A major report by the University of Kent’s Dr Adrian Pabst challenges existing thoughts on the benefits of freedom of movement and provides a different perspective – one focused on the common good and how it is placed at the heart of society.
The free movement of people and capital is considered fundamental to the global economy, but it has also led to widespread feelings of economic and cultural insecurity. Attempts to address this often rely on ideas about the freedom of choice for the individual or economic utility – the benefits or costs for the majority.
Dr Pabst’s report, ‘Democracy and the Common Good: A Common Good Approach to Free Movement of People and Capital’, published by St Paul’s Institute, seeks to advance an alternative approach.
It advocates addressing existing anxieties and providing a source of fresh policy ideas, adding to the ongoing work of communities, faith groups and others that mediate between the individual and the state.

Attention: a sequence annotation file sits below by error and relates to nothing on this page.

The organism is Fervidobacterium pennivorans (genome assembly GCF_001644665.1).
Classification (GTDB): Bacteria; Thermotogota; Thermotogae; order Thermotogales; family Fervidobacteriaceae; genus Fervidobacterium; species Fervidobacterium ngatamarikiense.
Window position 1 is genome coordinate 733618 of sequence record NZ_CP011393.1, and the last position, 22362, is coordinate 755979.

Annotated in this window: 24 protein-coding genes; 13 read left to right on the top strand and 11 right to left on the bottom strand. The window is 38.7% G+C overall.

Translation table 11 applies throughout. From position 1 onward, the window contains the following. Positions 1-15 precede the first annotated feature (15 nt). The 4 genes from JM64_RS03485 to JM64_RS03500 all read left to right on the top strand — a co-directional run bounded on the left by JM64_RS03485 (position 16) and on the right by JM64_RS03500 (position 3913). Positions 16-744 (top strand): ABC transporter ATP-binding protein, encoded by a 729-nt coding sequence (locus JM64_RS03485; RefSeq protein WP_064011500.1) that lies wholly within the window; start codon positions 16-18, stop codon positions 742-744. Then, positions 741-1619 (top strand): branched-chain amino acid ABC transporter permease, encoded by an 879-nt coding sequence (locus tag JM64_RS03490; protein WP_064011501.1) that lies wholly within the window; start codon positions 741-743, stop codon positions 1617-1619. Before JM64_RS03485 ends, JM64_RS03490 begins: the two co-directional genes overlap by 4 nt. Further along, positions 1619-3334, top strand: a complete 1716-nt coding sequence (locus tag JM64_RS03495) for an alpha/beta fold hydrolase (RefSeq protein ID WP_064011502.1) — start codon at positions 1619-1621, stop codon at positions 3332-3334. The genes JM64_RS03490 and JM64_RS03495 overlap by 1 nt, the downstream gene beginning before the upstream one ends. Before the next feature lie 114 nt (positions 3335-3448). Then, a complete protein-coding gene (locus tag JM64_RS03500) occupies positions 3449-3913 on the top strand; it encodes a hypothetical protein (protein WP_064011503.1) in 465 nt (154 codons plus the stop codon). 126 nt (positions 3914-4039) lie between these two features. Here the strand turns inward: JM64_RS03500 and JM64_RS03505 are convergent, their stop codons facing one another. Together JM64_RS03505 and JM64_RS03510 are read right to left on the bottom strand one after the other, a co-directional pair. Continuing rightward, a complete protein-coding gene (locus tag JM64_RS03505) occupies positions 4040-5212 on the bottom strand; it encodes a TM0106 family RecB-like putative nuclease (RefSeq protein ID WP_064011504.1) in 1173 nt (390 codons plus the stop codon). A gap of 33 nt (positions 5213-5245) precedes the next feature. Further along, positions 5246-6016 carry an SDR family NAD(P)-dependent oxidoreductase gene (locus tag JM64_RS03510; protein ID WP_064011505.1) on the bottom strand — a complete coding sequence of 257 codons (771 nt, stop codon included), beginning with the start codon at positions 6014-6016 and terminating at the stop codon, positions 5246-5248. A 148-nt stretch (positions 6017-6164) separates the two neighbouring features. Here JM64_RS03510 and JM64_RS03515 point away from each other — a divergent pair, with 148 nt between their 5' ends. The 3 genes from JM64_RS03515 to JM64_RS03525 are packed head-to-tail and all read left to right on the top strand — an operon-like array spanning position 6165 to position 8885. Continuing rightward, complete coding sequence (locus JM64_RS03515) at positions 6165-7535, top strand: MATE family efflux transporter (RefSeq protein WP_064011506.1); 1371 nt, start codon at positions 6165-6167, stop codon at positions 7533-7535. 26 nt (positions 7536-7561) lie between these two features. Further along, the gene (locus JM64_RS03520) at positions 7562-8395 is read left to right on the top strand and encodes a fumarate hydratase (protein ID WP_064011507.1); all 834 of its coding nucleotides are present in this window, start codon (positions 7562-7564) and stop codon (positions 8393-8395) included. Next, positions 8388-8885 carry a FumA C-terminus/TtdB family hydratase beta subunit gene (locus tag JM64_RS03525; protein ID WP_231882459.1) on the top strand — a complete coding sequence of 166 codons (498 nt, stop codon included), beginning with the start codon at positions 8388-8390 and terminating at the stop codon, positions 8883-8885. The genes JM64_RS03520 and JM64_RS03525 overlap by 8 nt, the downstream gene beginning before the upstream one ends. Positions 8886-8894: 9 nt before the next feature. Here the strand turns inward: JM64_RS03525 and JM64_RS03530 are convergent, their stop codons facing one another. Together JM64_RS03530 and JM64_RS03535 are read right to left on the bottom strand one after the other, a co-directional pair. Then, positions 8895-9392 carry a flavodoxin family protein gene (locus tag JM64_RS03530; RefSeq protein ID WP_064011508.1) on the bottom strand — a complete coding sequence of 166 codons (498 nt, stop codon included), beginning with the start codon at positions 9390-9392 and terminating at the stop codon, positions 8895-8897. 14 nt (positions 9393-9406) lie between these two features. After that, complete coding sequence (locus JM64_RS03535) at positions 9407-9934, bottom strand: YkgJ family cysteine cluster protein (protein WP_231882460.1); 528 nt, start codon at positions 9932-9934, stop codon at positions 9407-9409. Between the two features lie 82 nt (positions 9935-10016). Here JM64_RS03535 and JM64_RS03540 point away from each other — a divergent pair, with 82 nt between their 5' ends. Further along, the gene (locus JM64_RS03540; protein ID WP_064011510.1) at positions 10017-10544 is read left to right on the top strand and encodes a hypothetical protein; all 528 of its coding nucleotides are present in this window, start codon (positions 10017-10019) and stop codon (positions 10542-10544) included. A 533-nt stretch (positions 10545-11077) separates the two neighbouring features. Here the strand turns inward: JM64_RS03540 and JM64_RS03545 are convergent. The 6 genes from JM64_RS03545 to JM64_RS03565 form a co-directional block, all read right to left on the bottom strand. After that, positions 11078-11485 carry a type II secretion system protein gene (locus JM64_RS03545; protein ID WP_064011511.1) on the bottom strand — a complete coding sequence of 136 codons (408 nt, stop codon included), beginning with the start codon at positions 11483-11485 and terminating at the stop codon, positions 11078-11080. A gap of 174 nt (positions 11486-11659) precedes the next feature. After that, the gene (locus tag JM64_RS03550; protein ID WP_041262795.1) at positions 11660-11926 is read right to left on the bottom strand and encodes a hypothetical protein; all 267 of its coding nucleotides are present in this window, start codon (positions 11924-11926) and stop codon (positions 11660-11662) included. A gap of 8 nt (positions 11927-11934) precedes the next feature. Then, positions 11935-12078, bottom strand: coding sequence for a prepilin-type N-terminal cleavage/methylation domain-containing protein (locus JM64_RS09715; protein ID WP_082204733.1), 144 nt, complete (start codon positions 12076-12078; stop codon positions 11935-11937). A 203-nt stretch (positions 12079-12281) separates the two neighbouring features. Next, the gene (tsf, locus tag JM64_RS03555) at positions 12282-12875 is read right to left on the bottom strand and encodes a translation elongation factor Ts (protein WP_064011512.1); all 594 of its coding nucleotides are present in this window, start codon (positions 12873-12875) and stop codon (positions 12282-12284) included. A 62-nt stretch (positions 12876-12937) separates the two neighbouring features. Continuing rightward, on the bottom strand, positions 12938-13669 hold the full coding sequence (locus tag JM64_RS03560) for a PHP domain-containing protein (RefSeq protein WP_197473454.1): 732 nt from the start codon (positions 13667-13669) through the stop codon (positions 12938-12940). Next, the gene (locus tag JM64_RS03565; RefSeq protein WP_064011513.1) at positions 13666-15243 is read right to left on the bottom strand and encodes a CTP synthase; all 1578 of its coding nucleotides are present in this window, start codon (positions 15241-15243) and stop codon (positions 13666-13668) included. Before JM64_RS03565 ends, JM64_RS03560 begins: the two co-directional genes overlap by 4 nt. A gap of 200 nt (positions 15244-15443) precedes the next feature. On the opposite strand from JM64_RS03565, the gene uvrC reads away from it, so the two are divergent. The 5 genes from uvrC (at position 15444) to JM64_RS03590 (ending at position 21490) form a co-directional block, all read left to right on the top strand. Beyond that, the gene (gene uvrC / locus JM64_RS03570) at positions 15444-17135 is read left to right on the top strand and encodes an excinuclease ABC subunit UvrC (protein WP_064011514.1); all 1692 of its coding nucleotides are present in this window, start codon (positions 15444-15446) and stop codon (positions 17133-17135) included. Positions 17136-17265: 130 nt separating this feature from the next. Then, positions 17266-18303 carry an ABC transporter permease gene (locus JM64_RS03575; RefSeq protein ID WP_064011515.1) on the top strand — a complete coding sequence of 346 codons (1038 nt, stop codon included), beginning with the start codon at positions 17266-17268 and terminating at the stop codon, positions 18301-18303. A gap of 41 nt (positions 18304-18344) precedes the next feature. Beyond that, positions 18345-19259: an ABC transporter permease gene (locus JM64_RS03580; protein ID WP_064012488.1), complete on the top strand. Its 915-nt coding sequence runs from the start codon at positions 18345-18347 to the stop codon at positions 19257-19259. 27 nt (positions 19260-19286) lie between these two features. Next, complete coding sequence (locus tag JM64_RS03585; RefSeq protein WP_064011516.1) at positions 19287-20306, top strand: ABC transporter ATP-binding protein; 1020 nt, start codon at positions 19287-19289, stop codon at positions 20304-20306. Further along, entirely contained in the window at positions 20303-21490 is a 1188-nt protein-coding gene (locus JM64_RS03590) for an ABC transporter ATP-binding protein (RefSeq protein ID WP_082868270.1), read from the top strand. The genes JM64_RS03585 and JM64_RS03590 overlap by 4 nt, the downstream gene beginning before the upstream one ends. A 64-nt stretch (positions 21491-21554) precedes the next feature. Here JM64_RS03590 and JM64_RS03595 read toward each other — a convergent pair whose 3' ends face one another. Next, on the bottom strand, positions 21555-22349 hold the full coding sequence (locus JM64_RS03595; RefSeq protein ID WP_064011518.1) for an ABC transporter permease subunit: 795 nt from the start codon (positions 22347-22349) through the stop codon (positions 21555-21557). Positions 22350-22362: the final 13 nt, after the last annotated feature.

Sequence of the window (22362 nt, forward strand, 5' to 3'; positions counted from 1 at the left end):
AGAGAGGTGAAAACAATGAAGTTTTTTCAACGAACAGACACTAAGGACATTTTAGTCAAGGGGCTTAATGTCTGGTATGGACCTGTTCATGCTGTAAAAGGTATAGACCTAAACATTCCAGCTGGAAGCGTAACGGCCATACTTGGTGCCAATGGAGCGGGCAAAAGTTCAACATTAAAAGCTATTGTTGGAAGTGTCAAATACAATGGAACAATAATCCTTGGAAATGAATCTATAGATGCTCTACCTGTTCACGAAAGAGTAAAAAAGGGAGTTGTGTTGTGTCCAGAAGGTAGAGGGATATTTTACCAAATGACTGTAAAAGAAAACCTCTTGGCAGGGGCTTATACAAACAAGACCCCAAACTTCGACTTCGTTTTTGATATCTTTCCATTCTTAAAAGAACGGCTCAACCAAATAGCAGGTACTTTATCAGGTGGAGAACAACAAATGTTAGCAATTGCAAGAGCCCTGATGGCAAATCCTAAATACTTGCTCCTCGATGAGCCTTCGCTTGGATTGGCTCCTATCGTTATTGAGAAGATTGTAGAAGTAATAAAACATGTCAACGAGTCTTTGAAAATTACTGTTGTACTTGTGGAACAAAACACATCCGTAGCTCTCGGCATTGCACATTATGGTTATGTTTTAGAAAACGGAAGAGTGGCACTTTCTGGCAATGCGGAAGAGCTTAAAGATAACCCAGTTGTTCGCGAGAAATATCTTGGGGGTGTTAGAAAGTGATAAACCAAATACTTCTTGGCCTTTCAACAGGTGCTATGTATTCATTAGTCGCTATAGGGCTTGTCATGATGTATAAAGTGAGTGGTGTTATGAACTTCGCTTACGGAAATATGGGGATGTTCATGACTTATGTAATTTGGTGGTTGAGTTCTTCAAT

The report features a foreword by Rachel Reeves MP who chairs the Business, Energy and Industrial Strategy Select Committee. She says that it is right that this report focuses on skills, investment and the need for closer consideration of communities in the everyday economy. She also adds that at what may only be the start of a long process of imagining and constructing an alternative to a broken economic model, this pamphlet is an important contribution to the debate.
Dr Pabst’s report will be launched as part of a public debate entitled Democracy and the Common Good: What do we Value? at St Paul’s Cathedral on Monday 19 March from 6.45pm until 8.30pm.
This debate will be moderated by Michael Sandel, the BBC’s global philosopher who will engage a conversation with a diverse group of students. Also taking part will be Professor Fran Tonkiss (LSE) and Graham Tomlin, the Bishop of Kensington where the Grenfell disaster took place last June.
Journalists and members of the public are welcome and can sign up at